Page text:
USPS proposal to move service to Oklahoma City draws anger, frustration from public
The United States Postal Service is looking to move one of its regional processing and distribution centers out of Northwest Arkansas and transfer services to Oklahoma City. The plan was laid out at a public input session at the Fayetteville Public Library last week.
According to USPS the move would cost the center at least 12 staff and one management position. However, Juan Jones, facilities director for the postal service, insisted during his presentation that the facility in Fayetteville was not closing.
He said that the current facility would become a local processing center. The decision, according to a press release from the postal service, is the result of a feasibility study to cut costs for the agency as part of a 10-year strategic "Delivering for America" plan.
Kaylyn Mills is the vice president of the local chapter of the American Postal Workers Union. She also works at the processing facility in Fayetteville and said reforms presented by the Postal Service are not the full picture.
"It would affect the delivery time," she said. "And it would all be going to Oklahoma City, which is an eight hour round trip."
She said the reform would now route local mail through the Oklahoma City plant some 220 miles away - the postal service says delivery time would not be distrupted.
Evelyn Rios Stafford is a Washington County Justice of the Peace and spoke against the move today and said that logic doesn't hold up.
"Well, there's a lot of unanswered questions, especially how this is going to affect mail service, how it's going to affect delivery times," Stafford said. "You know, as a representative for the county, there's a lot of mail that we send out that is very time sensitive, for example, jury summons, people are learning about their court dates, and things like that, mail related to the elections, there's a lot of different things that county government depends on the Postal Service for."
Winonna Kleser works for a gas and utilities company in the area and also voiced her concerns about the restructuring. She said the decision doesn't take into account all of the people who depend on mail service.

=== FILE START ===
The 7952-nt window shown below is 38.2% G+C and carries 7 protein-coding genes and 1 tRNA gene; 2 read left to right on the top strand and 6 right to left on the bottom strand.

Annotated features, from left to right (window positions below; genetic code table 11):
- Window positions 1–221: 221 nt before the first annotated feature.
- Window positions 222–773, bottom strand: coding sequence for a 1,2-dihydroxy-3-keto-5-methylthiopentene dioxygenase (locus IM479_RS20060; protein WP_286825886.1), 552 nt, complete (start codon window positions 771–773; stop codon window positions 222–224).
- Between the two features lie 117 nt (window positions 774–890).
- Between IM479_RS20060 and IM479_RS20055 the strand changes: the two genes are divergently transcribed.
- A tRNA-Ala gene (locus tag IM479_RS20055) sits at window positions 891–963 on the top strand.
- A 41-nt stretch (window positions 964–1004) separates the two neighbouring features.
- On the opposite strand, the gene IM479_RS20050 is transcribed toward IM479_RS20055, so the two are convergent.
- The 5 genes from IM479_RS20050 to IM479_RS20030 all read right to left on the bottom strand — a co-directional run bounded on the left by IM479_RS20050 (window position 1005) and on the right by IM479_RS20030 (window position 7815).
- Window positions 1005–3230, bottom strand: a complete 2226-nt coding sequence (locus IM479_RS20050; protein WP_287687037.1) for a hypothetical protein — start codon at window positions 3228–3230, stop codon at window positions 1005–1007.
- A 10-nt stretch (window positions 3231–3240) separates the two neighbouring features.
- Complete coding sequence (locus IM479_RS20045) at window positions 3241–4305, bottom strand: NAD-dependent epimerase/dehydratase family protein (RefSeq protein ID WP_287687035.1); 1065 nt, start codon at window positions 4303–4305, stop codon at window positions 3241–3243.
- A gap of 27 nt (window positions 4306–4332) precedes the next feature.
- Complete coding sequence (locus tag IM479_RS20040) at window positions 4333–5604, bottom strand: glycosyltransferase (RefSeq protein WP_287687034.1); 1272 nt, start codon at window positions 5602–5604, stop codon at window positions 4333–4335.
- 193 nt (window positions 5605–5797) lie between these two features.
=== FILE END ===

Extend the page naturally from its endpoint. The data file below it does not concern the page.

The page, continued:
"Every day, I talk to customers that mail in their checks, and that received their bills by mail," she said. "And I'm already seeing problems with customers already... mail is delayed two or three weeks, their services are getting cut off, they have no way to get the information to us."
In total 27 people spoke against the decision to move service from the Fayetteville facility. All of them expressed dismay at the lack of information - the Postal Service did not take questions from the public - and at the timing of the meeting. Mills explained that this time of year in particular was difficult for postal worker to get time off.
"We didn't find out about that until three weeks ago," she said. "They're also supposed to make the time of the meeting in the evening so that more of the public can show up instead of at 3pm when they're picking up their kids from school or are still at work. And they unfortunately did not follow that."
Bob Stafford is a Fayetteville city council member and said the city council wasn't informed about the meeting either.
He says the council is working on a resolution to oppose the proposed move and says a change like this would have ripple effects in the local economy.
"It's about the jobs we may lose," he said. "There's also ancillary businesses, there's a Mail Co., Arkansas mail, different businesses that rely on that distribution center. How's it gonna affect them? How's it gonna affect my marketing business? So, so many unanswered questions."
Kaylyn Mills said this is the latest in a string of closures from the USPS across the country. And she believes the information provided by the post office was deliberately vague and did not align with what she says postal employees have been told.
"They used a bunch of words that only postal employees would understand not the everyday public, you know, my 85 year old grandmother, she's not going to know what any of that means," Mills said. "By giving you quotes saying that only 12 jobs are going to be effected. We know for a fact that's not what we're being told, we're being told it's going to be a lot more than that. And so it's frustrating to see that they're thinking that they're going to be able to just say what they want, and the public is supposed to just believe it."
A representative from USPS declined to comment on the record for this report, but said in an official written statement that the move would save at least $2.5 million a year once the change is implemented with $1.6 million of that in transportation costs with "minimal disruption to customer service."
Mills said she hopes people will dig into those statements.
"So I just hope that the public goes and talks to their carrier or their window clerk and sees how they feel about it and how it's going to impact them," She said.
The Fayetteville center employs more than 90 clerks, 50 mail carriers, 30 maintenance workers and at least 10 supervisors, according to Mills.
USPS did not set out a timeline for when the changes to Fayetteville's distribution center would occur, but they are taking public comments on the proposal through an online survey until December 21.